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Positive New Bionic Eye Trial Results

Associate Professor Penny Allen

Results of the first clinical trial of Australia’s ‘second generation’ bionic eye have demonstrated ‘substantial improvement’ in four participants’ functional vision, daily activities and quality of life over a period of more than two and a half years.1

Findings from the trial, led by the Centre for Eye Research Australia, Bionics Institute, University of Melbourne, and Royal Victorian Eye and Ear Hospital, add to interim results that showed that the second-generation bionic eye developed by Australian company Bionic Vision Technologies provided rapid improvements for four patients with blindness caused by the genetic eye condition retinitis pigmentosa.

Retinitis pigmentosa is an inherited retinal disease, which affects about two million people worldwide and is one of the leading causes of vision loss in working-age people.

The bionic eye comprises an electrode array, designed by the Bionics Institute and the Centre for Eye Research Australia, that is surgically implanted behind the eye. The electrode receives signals from a video camera mounted on glasses, which stimulate the patient’s retina.

… the device is stable and durable over the longer-term, staying in place behind the retina without complication and still having 97% of electrodes functioning 2.7 years after first implant

“The camera converts images into electrical pulses delivered by the electrode array that activate retinal cells and create flashes of light called phosphenes to help patients detect edges, shapes and movement,” said Professor James Fallon, Head of Research at the Bionics Institute.

The new study tracked the patients from the time they received the implant surgery in 2018 to 2021. Its findings demonstrate the device is stable and durable over the longer-term, staying in place behind the retina without complication and still having 97% of electrodes functioning 2.7 years after first implant.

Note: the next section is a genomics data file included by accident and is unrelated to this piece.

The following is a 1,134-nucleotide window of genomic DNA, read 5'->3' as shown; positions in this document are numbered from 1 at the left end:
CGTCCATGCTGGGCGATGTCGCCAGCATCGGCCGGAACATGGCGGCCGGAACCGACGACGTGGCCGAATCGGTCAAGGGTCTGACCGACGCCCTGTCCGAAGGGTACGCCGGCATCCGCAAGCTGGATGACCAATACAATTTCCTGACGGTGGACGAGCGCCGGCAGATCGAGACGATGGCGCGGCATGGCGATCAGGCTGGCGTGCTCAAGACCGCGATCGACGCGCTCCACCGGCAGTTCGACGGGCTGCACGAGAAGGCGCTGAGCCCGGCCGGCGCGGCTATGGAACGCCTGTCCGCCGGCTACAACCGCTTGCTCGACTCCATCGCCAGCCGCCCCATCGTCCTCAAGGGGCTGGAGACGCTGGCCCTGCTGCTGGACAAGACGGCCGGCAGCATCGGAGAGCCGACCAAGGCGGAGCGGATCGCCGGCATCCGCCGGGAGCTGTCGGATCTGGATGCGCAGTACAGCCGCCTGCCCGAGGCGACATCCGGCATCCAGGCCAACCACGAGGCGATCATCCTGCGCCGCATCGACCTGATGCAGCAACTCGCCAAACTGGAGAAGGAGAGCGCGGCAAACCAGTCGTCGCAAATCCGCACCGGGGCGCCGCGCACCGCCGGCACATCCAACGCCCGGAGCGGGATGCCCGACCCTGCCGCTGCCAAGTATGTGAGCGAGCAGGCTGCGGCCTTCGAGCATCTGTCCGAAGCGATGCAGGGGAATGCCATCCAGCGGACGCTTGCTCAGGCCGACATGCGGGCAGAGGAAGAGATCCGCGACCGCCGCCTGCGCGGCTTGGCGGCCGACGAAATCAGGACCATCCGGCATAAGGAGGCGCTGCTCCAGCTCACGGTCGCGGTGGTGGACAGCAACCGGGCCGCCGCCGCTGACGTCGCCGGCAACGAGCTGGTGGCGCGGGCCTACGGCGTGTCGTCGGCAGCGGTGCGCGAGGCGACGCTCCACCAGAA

Principal investigator and vitreo-retinal surgeon Associate Professor Penny Allen said patients showed significant improvement in their navigation, mobility, and ability to detect objects – in clinical tests, at home and in the community.

“The bionic eye enabled blind patients to locate doorways, avoid obstacles and find items on table-tops,” she said. “They reported greater confidence in navigation, were more likely to explore new environments and had reduced need for assistance when travelling to the local shops.”

Assoc Prof Allen said participants reported that the bionic eye supplemented long cane and guide dog use, provided safe navigation around people and obstacles, and allowed them to detect waypoints such as trees and lamp posts along navigational routes.

“Patients were also able to locate their spouse in a café and detect people moving at a train station – things they could not do without using their bionic eye.”

The Bionic Vision Technologies team is continuing to refine the vision processing capabilities, usability, as well as the wearables of the bionic eye system.

Dr Ash Attia, CEO of Bionic Vision Technologies said, “We are encouraged by the excellent results of the generation 2 Bionic eye trial. We are looking forward to finalise the development of the Generation 3 bionic eye and enter the worldwide pivotal trial and ultimately gain regulatory approval.”

“Regulatory approval will allow us to make this important technology available to RP patients which will positively impact their lives,” Dr Attia said.

Outcomes from the clinical trial were published in Ophthalmology Science.2


  1. Bionic Vision Technologies, Bionic eye trial reveals substantial vision improvements over two and a half years (media release, 7 June 2024). Available at: bionicvis.com/news.
  2. Petoe, M.A., Abbott, C.J., Young, K.A., et al., A second-generation (44-channel) suprachoroidal retinal prosthesis: A single-arm clinical trial of feasibility, Ophthalmology Science, 2024 May 28. DOI: 10.1016/j.xops.2024.100525.